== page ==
It is obvious to our twenty first-century eyes that the altar call has played a major role in modern evangelism. The altar call, also known by other various forms such as raising a hand or coming forward to sit on the front pew, is now seemingly synonymous with salvation, and pastors and preachers alike have used it frequently to incite a response from the congregation of people.
No one really knows where the idea of an altar call came from, except that it began to surface in churches and evangelistic meetings during the early 1800s. At least, no historian can be sure that the idea originated in America where it currently is most popular. But, what historians can do is trace the results of the idea.
In his book, Revival and Revivalism, Ian Murray lays out five objections to the idea of the altar call given by pastors who lived during the early 19th Century. Their objection can be felt much stronger for us living two hundred years later.
1. It confuses the external act with the inward change.
There were warnings given by those who used the method of the altar call not to confuse these distinctions between the external act and the internal change, but by the simple use of the altar call, they inevitably got them confused. It is not difficult to see why this is the case. When the crescendo of the gospel call is a simple call to physical movement, the physical movement becomes the primary focus of the sinner.
Scripture makes clear that God alone causes the inward change (see Ezekiel 36:16-38; or John 3:1-8). It is this internal change that will cause external actions, but it must be noted that external actions can occur without internal change. And this is the trouble: if all you cared about was external change, discipleship would not need the gospel; all you would need is a set of rules and a gifted motivator. But that is not true gospel discipleship at all.
2. What becomes of those who do not experience change?
Those who used the measure of the altar call to convert sinners did not see the deadly result their technique would have on those who came forward but did not experience lasting change. They would not “go back to the world the same as they were before.” No, they would be hardened by the idea that, in regards to Christianity, there was nothing in it for them.
3. Feigned Humility
Annexed to the altar call was the idea that if a sinner was not humble enough to come forward to the altar, they were not humble enough to receive salvation. However, if it was only a matter of coming forward, spiritual power to give humility was not required to do so. There could be numerous reasons as to why sinners would come forward. Perhaps the preaching caused all sorts of emotions to well up within them, compelling them forward (ex. Benjamin Franklin was often emotionally moved by George Whitefield’s preaching, yet never converted). Perhaps it was pride that compelled them.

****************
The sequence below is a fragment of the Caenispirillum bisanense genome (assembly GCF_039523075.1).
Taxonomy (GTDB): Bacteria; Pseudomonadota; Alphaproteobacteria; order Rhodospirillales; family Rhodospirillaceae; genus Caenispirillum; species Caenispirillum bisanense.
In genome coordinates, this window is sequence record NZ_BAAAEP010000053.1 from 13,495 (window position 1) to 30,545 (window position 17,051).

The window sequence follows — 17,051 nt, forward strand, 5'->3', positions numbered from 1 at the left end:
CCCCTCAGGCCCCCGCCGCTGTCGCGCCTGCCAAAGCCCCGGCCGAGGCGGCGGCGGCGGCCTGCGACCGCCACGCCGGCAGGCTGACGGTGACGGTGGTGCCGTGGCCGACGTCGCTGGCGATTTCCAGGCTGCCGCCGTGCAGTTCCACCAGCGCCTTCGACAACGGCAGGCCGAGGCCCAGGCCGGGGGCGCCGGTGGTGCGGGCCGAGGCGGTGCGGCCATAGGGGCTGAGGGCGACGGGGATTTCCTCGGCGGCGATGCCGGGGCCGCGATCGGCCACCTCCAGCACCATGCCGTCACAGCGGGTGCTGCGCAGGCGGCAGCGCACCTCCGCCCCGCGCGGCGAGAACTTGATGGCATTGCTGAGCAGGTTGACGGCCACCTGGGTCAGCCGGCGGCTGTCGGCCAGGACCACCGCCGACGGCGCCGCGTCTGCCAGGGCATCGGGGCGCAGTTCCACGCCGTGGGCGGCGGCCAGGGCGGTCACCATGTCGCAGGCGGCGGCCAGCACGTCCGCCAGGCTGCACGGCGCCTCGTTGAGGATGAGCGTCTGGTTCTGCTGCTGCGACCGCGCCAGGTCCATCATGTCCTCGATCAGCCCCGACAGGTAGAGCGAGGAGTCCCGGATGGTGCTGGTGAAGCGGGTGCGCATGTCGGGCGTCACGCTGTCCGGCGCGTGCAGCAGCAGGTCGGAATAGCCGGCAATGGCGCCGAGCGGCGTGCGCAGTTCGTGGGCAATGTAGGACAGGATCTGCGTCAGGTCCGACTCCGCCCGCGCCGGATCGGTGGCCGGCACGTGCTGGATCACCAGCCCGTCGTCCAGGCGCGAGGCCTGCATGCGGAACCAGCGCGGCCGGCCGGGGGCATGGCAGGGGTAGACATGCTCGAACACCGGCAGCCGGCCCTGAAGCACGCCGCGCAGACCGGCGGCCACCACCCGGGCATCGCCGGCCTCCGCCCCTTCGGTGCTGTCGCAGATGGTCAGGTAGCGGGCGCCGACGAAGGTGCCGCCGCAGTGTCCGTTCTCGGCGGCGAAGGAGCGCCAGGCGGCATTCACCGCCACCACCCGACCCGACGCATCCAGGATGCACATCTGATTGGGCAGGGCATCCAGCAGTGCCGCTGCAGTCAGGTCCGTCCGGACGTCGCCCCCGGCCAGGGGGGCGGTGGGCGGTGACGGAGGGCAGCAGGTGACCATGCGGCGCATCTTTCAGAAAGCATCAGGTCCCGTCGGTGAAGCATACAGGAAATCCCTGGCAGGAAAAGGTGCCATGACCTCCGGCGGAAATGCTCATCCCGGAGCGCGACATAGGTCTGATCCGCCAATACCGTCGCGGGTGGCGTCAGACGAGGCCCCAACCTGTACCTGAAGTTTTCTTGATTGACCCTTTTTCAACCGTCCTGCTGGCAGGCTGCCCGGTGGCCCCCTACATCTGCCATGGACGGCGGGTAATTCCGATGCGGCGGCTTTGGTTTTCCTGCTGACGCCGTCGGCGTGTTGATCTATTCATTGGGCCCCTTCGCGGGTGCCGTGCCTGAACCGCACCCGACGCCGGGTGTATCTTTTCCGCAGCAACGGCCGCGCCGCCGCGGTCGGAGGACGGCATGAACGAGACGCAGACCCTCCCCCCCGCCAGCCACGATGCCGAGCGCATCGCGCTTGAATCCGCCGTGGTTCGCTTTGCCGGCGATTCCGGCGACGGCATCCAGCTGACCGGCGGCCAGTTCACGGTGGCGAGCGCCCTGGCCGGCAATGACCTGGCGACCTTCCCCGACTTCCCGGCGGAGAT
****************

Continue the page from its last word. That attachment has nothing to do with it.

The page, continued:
People are interesting creatures, performing certain actions because of various reasons. Actions are always caused by something, be it emotional, intellectual, or natural inclinations. Therefore, for them to say that a certain action is only caused by one factor is to provide the world with evidence of their short-sightedness.
4. Gain one, slay one hundred.
In connection to the second point, the argument to continue using the altar call usually went thus: “At least it worked for a few. And if it works for a few, and we are willing to use whatever means possible, then we must keep it.” However, the counter argument seems much stronger: If it works for a few, it does so at the expense of many.
The primary problem with the altar call is not that it only works for a few, but that it deceives many into believing a false kind of Christianity. It mitigates the power of the gospel in the eyes of the world, because it shows them an ineffective gospel. The results of the altar call tell the world that because so many walk away from their ‘conversion’ or remain unaffected, the gospel has no lasting power. The confidence that could be won in the eyes of the world is lost. More importantly, those who are saved will inevitably struggle to find assurance of their salvation.
5. Confused Assurance
That brings me to the last point: assurance. If the altar call stands as the gateway between life and death, and all that is stopping a sinner from entering life is their ability to come to the front, where will they look for their assurance? Obviously themselves. All they will have to fall back on when times are tough is the fact that they once walked up to an altar. They will be resting in their ability to act, and if that is their resting ground, any inevitable shortcoming or sin will wreak havoc with their assurance.
As Christians, we trust in Christ to be assured. His work is our only hope and plea before the Father, and so it follows that those who wish to find full assurance must proclaim that Christ alone has saved them, and not some action they performed at one time.
Each one of these reasons given as to why the altar call should not be used in evangelism is based upon the idea that the only way hard hearts become pliable is by the Holy Spirit as the unadulterated gospel is proclaimed. As Christians, our goal is not merely to gain numbers, but to see sinners changed. Since this is the case, let us carry out our evangelism God’s way instead of man’s way.
You can read the book review of Revival and Revivalism here.